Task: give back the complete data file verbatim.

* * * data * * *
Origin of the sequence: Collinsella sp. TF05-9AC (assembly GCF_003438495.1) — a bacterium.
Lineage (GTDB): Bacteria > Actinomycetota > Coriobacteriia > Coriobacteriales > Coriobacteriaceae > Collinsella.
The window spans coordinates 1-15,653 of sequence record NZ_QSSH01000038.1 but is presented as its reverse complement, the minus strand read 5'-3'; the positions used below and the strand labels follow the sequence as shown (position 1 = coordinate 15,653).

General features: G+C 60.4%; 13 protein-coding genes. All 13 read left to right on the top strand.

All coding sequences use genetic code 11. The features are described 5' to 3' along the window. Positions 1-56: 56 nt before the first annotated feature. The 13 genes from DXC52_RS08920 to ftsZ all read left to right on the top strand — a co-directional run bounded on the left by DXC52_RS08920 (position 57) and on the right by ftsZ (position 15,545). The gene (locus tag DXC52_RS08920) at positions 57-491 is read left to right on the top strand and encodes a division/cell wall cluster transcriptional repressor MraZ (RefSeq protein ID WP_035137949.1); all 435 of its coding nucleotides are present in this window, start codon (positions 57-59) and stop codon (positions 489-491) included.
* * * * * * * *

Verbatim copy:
Origin of the sequence: Collinsella sp. TF05-9AC (assembly GCF_003438495.1) — a bacterium.
Lineage (GTDB): Bacteria > Actinomycetota > Coriobacteriia > Coriobacteriales > Coriobacteriaceae > Collinsella.
The window spans coordinates 1-15,653 of sequence record NZ_QSSH01000038.1 but is presented as its reverse complement, the minus strand read 5'-3'; the positions used below and the strand labels follow the sequence as shown (position 1 = coordinate 15,653).

General features: G+C 60.4%; 13 protein-coding genes. All 13 read left to right on the top strand.

All coding sequences use genetic code 11. The features are described 5' to 3' along the window. Positions 1-56: 56 nt before the first annotated feature. The 13 genes from DXC52_RS08920 to ftsZ all read left to right on the top strand — a co-directional run bounded on the left by DXC52_RS08920 (position 57) and on the right by ftsZ (position 15,545). The gene (locus tag DXC52_RS08920) at positions 57-491 is read left to right on the top strand and encodes a division/cell wall cluster transcriptional repressor MraZ (RefSeq protein ID WP_035137949.1); all 435 of its coding nucleotides are present in this window, start codon (positions 57-59) and stop codon (positions 489-491) included.